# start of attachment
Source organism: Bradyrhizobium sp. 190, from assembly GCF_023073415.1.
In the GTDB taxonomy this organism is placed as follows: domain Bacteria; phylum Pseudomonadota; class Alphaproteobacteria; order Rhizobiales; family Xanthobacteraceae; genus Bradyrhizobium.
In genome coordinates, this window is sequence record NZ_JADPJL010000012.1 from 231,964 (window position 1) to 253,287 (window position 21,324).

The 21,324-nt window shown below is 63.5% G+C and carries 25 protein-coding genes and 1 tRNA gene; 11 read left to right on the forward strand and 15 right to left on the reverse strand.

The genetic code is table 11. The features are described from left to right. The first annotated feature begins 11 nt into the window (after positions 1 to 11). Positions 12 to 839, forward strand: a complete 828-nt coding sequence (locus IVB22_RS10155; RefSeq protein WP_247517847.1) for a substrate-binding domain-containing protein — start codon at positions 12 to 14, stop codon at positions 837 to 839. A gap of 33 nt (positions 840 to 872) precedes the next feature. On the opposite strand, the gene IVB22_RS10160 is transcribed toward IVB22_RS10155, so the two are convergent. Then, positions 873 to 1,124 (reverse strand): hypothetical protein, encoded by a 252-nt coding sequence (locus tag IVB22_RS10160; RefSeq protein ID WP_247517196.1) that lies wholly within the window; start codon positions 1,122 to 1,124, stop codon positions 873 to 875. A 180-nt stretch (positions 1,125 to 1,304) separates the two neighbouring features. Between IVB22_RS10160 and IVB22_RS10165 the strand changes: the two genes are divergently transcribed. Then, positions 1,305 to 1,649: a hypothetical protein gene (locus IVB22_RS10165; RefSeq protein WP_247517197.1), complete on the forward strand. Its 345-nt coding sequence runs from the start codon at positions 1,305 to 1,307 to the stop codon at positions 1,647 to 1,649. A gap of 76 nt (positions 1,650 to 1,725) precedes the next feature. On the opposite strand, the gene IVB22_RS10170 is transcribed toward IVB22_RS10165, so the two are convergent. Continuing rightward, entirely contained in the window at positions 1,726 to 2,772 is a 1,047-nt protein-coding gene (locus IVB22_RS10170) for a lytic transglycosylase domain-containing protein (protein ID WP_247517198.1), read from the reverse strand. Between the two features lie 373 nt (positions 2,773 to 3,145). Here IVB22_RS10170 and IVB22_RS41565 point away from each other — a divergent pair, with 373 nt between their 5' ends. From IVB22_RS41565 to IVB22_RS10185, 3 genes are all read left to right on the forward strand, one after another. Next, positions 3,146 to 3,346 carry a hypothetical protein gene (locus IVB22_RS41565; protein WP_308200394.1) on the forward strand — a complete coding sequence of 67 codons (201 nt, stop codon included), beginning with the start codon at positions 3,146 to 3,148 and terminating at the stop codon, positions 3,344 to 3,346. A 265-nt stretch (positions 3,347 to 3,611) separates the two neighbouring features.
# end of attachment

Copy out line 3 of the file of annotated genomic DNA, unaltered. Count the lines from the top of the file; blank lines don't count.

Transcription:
In genome coordinates, this window is sequence record NZ_JADPJL010000012.1 from 231,964 (window position 1) to 253,287 (window position 21,324).